And now to switch gears a little bit. I could really relate to Macaulay yesterday. Just like he was left alone by his family, I felt like I had been left behind by my blog template, which simply decided to stop working altogether. Thank goodness I’m done with my Christmas wrapping, because I ended up frantically trying to save my blog for the entire day. You might’ve said I was starring in Room Alone. But just like little Macaulay Culkin, I actually found myself to have surprisingly good ingenuity. In the end, I had completely switched up the template, made my own header graphics, added some tabs and links at the top, and implemented social bookmarks! I guess my old template dying was a good thing, because I think it looks so much fresher now! Do you?

Do You Like The New Site Design?


December 23, 2008

Guys, I don’t know what is going on with the site! Sometimes it won’t the load the template, and other times it will only load the site half way! Every time I try to fix it, it reverts back to this messed up page… It’s so frustrating! I run the site through Blogger, so right now I’m holding Google accountable. I’m working my hardest to fix it, but I just can’t seem to get it right. Don’t be surprised if the site looks different in the next couple days. Anyone else having problems? I could really use your feedback!

Sorry again,

Adam Sandler – Box Office Gold

December 22, 2008

Many people were surprised when, way back, Disney announced that Adam Sandler would be headlining their big Christmas Day release, Bedtime Stories. Famous for his foul-mouthed, underachiever characters, Sandler did not seem ideally suited for a family-friendly Disney release. Nonetheless, it looks like the Mouse House has found a way to take his persona, and make it wholesome. Think Vin Diesel in The Pacifier. Some are turned off by the idea, but what do I see here? I see a very smart and very lucrative decision by Walt Disney Pictures, because while Adam Sandler loves to play the slacker in his movies, his movies do not slack when it comes to the box office. In fact, he may well be the most consistent box office performer of our time. Love him or hate him, the man knows how to choose his movies and please his audience. Take a look at this unlikely superstar’s remarkably great track record:

Early Days: 1994-1996Sandler was a regular on Saturday Night Live from 1990-1995, and like most other popular cast members, the next step was to try to transition into film. However, his first few efforts were nothing to brag about, as none of them even cleared $40 million. Still, despite the poor box office receipts, Happy Gilmore and Billy Madison found hugely success on TV, and they became career defining roles for Adam Sandler.

1994 Airheads – $5.7 million
1994 Mixed Nuts – $6.8 million
1995 Billy Madison – $25 million
1996 Happy Gilmore – $38 million
1996 Bulletproof – $21 million

Building His Star: 1998-2000A role opposite Drew Barrymore in 1998’s The Wedding Singer took Sandler’s career to new heights, as the romantic comedy raked in a solid $80 million. But it was the one-two punch of The Waterboy and Big Daddy that solidified Adam’s place in Hollywood. The comedies were both huge successes, and even with the slightly disappointing performance of Little Nicky, no one could deny that Sandler had become a legitimate box office draw.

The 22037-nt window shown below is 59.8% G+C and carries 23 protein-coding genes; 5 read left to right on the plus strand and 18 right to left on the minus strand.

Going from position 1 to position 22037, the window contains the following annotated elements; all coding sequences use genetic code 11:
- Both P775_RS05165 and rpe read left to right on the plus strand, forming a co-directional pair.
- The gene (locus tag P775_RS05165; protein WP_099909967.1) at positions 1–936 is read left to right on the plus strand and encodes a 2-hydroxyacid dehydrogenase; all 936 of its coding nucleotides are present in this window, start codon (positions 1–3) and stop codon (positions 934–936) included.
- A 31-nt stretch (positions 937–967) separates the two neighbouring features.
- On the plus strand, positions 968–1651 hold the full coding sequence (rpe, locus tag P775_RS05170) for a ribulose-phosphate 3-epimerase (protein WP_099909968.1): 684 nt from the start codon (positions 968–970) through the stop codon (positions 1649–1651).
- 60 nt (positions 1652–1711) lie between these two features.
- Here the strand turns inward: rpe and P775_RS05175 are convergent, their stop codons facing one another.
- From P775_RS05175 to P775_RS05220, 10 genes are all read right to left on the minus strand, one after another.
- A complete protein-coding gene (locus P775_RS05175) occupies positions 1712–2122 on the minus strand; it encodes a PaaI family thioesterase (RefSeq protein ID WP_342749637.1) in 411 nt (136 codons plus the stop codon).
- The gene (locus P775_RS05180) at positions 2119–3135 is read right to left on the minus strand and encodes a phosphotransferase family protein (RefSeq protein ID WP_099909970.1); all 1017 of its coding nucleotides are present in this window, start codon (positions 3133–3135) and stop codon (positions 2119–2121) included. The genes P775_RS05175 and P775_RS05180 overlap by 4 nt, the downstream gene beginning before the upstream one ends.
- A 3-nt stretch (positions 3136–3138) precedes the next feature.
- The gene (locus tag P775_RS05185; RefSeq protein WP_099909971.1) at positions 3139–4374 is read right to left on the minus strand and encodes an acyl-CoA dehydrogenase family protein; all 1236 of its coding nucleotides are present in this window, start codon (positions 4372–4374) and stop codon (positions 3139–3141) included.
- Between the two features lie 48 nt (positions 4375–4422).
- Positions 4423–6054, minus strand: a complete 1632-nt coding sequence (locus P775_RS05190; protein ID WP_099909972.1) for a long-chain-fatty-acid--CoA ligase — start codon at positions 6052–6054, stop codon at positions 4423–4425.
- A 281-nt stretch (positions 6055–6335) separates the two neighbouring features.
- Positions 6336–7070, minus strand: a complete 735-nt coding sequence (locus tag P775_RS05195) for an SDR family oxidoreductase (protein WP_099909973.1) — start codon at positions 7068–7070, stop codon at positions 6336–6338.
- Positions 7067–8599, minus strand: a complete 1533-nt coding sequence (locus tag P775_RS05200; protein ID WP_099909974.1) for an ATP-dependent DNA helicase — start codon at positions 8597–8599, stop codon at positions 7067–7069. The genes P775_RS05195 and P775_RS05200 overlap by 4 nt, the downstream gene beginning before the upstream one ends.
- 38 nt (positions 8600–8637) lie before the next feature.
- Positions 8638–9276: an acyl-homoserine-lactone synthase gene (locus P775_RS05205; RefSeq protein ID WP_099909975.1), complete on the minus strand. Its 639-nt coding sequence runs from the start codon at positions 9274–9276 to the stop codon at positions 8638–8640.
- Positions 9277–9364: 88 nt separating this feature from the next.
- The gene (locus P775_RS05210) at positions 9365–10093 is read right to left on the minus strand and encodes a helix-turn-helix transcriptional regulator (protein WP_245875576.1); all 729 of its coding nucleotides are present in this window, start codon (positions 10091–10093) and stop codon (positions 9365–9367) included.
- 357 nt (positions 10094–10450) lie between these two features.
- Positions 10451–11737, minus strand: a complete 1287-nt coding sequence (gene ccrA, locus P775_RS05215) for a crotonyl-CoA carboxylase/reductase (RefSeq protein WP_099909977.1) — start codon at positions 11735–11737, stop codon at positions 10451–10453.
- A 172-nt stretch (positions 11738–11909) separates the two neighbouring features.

1998 The Wedding Singer – $80 million
1998 The Waterboy – $161 million
1999 Big Daddy – $163 million
2000 Little Nicky – $39 million

Laughing All The Way To The Bank: 2002-NowEvery year for the past seven years, Sandler has released a $100 million earner, a feat that very few people can achieve. He has wisely chosen his scripts, starring in comedies that showcase his unique brand of deadbeat humor, buffoonery, and a little dash of heart. He has truly mastered the art of playing the slacker, and audiences, who love knowing what to expect from a star, respond to his consistent style. In between his smash hit comedies, Sandler has taken some chances with more dramatic fare. However, while reviews for Punch-Drunk Love (2002), Spanglish (2004), and Reign Over Me (2007) were much better than for his comedies, their box office didn’t match up. They earned $17 million, $42 million, and $19 million, respectively. Still, that shouldn’t take away from the fact that Sandler is, without a doubt, the box office king of comedy. Want to see consistency? Well, here’s a rundown of all of his comedies from 2002 onward:

2002 Mr. Deeds – $126 million
2003 Anger Management – $135 million
2004 50 First Dates – $120 million
2005 The Longest Yard – $158 million
2006 Click – $137 million
2007 I Now Pronounce You Chuck And Larry – $120 million
2008 You Don’t Mess With The Zohan – $100 million
2008 Bedtime Stories – ?????

The combination of Sandler’s massively successful career with Disney’s incredible promotional abilities, I’m expecting big things from Bedtime Stories. I’ll post my full prediction in this week’s Weekend Preview, but in the meantime: What do you think of Sandler’s success? Which is your favorite movie of his? And how do you think Bedtime Stories will perform? Let your voice be heard in the comments below.

Weekend Fix: Audiences Say "Eh" Instead of "Yes" To New Releases

December 21, 2008